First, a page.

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#carmelprays – Acts 14:19-28

Opening Song: Still

Read Scripture: Acts 14:19-28

Today’s passage portray the trials Paul experienced and his absolute resolve in preaching the Gospel. Despite performing a miracle for the people in Derbe (Acts 14:10), the crowd proved to be horridly fickle-minded – worshipping him one moment (Acts 14:11-13) and stoning him the next (v19). On top of continuing their mission the very next day (v20), Paul and Barnabas went back to encourage the disciples they had made at Antioch and Iconium (v21-22); the cities where they were met with considerable opposition from the Jews earlier (Acts 13:50-51, Acts 14:5). Through Paul and Barnabas’s tumultuous journeys, we see their steadfast commitment in sharing the Gospel not just with Jews but with the Gentiles (v27). 

There are a few key points to ponder about in the passage today. Most directly, it is evident that Paul’s main and perhaps sole priority in his life, is to preach the Gospel to as many people as possible, even at the expense of his life. Do we similarly place God first in everything that we do and choose to do?

Even if we think that we do, how do we know for sure that what we are doing is called according to His purpose? While not answering the question directly, the passage offers us some advice. For one, we know that we should never do things simply for the sake of pleasing others. If we do, it becomes incredibly easy for us to stumble from others’ sin. Not only did we see the Jews’ jealousy ruling over their religious bodies, the crowd’s deep-rooted belief in superstitions and their pagan gods led both groups to commit a grievous sin against an innocent man. For if Paul was not their god, the crowd found it hard to believe that Paul was a human (Acts 14:18) and likely mistook him to be a demon. In short, one way to know we are placing God first is to guard our hearts and minds in His Word, to be rationally obsessed in abiding to His Word as the Spirit teaches us as a believing community.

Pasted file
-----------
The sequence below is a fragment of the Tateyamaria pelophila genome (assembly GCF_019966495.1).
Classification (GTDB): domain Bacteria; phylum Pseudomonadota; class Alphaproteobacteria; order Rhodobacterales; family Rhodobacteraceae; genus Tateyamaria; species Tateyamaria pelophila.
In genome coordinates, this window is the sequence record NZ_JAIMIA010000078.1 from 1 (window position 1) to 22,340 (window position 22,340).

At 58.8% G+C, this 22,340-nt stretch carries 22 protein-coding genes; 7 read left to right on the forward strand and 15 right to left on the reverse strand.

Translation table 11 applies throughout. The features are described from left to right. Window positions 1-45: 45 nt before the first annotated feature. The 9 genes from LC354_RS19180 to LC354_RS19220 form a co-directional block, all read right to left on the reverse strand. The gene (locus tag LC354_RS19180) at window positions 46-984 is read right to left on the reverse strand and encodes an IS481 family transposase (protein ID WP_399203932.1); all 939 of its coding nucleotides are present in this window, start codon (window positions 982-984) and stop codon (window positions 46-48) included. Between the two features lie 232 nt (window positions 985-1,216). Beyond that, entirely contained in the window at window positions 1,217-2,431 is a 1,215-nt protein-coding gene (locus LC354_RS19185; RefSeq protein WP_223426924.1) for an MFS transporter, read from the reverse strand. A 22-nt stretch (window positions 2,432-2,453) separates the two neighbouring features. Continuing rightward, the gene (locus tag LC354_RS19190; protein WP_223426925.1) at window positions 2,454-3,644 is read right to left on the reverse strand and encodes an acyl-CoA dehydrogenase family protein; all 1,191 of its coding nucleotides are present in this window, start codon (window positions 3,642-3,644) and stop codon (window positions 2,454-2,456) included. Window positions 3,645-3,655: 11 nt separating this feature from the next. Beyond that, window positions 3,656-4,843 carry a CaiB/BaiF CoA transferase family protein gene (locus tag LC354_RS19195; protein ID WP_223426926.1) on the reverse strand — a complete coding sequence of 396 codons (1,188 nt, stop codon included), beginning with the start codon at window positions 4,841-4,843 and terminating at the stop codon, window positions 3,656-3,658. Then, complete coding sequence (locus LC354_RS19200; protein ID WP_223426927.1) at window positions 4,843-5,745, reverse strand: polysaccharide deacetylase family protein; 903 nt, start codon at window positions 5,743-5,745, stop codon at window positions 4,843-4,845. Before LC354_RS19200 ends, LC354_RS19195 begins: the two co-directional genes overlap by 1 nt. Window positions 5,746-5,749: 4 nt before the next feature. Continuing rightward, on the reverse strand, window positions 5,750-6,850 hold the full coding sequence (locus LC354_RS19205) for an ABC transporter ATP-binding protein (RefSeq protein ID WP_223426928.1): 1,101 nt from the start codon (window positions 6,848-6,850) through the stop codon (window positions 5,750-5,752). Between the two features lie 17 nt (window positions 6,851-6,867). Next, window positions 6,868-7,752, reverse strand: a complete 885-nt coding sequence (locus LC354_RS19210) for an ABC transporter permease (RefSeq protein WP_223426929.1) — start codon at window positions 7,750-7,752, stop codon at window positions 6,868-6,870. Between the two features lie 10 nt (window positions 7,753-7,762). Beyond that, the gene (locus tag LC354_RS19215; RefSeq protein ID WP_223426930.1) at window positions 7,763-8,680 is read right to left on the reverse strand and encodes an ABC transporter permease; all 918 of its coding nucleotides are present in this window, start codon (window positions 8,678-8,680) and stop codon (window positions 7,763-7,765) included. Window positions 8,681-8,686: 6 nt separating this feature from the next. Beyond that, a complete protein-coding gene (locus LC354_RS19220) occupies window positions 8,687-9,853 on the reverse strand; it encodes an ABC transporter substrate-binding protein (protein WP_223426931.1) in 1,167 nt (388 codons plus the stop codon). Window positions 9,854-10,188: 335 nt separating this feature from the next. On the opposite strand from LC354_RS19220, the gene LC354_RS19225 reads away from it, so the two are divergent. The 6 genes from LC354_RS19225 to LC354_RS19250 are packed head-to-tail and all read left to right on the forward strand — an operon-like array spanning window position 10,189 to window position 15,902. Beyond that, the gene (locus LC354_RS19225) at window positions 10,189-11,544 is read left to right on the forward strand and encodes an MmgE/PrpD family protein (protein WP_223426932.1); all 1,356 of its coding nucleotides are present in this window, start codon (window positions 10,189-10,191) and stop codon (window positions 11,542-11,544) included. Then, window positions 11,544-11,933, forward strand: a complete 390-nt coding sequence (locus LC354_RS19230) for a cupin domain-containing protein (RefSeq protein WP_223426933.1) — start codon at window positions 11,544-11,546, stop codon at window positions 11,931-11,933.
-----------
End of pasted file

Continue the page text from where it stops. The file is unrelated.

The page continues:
Also, the passage shows us that encountering obstacles is not necessarily a sign from God to give up one’s work. Instead, it could simply be a sign to modify and improve what you are currently doing, a test of one’s faith in God. We see that Paul simply moved on to other cities after trying his best (v20). Conversely, we should not depend on current notions of success to gauge our efforts in serving Him. At its heart, we ought to prayerfully dig deep within ourselves to reflect on our true intentions for the things we have chosen to do. Do we work hard for the sake of recognition, money or for God’s glory? If His purpose is mixed together with other material priorities, it becomes very easy for us to deceive ourselves into believing that what we do is for God. When we have affirmed that our intentions are pure, it becomes much easier to wholeheartedly give our all without fear that we are labouring in vain. 

Pray in Response

Dear God, thank You for giving me this moment of peace to reflect on Your Word today. I confess that I have not always been able to resist the temptations of sin and have not been keeping Your Word in everything that I do. As I continue to live for You, please guard my thoughts and deeds in You so that I may not be distracted by the temptations of this world. Please align my purpose according to Your own, just like Paul had done. Grant me the strength to continue giving my all and to look to You alone regardless of the trials and temptations placed in front of me. Amen.

Response Song: In Christ Alone


By Sean Chen

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